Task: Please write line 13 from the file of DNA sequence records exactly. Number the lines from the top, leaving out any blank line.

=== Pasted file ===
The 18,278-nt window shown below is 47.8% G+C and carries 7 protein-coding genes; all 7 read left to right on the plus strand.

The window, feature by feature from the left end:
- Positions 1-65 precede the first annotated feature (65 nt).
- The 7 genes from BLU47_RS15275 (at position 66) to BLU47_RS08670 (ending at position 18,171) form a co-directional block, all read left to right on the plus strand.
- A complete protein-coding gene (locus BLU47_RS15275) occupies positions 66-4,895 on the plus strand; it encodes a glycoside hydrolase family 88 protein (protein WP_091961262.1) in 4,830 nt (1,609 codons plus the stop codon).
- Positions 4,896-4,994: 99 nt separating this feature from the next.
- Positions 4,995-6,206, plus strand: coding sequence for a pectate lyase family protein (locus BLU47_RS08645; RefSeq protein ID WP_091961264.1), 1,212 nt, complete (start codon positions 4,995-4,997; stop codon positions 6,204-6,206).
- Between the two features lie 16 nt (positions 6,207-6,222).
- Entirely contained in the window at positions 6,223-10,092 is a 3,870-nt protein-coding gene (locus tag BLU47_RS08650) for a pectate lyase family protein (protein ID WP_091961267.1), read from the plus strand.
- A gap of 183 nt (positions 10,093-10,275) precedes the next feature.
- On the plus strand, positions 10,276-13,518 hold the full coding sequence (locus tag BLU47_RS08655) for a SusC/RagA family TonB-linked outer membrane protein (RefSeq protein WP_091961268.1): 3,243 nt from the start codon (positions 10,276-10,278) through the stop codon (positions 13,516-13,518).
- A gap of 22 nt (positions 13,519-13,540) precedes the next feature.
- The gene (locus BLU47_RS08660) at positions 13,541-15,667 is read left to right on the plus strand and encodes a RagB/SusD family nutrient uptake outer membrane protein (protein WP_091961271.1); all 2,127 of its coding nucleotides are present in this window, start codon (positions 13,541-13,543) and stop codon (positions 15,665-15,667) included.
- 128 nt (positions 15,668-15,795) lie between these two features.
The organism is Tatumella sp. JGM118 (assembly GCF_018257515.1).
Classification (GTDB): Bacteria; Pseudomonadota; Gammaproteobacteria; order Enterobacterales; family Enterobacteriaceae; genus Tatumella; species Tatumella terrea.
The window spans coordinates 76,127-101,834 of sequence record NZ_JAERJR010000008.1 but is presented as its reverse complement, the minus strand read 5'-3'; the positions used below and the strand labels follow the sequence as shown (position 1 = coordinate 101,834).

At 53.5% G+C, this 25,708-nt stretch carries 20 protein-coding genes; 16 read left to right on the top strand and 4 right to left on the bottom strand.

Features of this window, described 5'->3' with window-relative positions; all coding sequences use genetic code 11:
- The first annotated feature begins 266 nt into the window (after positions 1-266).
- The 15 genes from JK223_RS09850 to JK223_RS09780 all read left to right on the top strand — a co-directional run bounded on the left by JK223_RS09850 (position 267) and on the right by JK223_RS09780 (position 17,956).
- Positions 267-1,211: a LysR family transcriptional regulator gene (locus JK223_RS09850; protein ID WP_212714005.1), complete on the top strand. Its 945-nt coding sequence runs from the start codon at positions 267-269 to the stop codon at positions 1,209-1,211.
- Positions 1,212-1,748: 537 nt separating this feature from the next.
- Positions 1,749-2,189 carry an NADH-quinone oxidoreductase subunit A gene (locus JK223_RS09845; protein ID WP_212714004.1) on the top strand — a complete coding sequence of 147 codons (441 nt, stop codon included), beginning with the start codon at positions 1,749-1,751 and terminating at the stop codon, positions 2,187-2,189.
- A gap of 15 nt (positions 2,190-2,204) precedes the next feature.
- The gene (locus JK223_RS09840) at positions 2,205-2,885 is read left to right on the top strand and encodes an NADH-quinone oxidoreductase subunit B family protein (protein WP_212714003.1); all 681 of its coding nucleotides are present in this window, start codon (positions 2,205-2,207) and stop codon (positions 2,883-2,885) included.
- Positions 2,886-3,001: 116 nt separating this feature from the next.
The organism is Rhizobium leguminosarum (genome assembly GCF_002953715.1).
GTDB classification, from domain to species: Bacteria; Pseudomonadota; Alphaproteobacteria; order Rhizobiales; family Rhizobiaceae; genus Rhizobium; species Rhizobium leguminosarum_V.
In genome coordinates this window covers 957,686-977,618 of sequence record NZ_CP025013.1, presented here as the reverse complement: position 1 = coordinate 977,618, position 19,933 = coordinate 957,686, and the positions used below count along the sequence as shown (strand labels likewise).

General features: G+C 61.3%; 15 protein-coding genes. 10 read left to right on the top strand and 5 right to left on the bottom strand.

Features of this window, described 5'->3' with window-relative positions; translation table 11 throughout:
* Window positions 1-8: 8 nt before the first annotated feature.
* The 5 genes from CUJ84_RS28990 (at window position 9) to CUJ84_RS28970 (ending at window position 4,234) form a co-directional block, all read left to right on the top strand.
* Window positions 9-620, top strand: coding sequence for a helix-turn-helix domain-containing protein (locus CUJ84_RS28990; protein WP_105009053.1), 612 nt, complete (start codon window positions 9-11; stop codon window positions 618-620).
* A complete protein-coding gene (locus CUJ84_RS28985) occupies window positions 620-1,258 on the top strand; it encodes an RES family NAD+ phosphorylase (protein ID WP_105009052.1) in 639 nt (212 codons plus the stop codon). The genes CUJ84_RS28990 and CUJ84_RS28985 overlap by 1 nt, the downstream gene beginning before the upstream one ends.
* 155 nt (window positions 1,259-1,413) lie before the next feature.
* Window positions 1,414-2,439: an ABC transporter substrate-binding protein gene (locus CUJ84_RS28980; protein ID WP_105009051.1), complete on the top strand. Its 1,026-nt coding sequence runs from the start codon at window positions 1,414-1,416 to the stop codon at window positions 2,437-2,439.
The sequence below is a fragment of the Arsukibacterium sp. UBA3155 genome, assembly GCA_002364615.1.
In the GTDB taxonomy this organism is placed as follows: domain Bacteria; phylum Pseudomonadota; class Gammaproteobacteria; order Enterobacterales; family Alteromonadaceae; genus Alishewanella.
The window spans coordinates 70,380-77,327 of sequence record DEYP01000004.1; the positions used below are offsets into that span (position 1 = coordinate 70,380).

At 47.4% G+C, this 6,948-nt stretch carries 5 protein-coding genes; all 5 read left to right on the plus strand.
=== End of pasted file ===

- The gene (locus BLU47_RS08660) at positions 13,541-15,667 is read left to right on the plus strand and encodes a RagB/SusD family nutrient uptake outer membrane protein (protein WP_091961271.1); all 2,127 of its coding nucleotides are present in this window, start codon (positions 13,541-13,543) and stop codon (positions 15,665-15,667) included.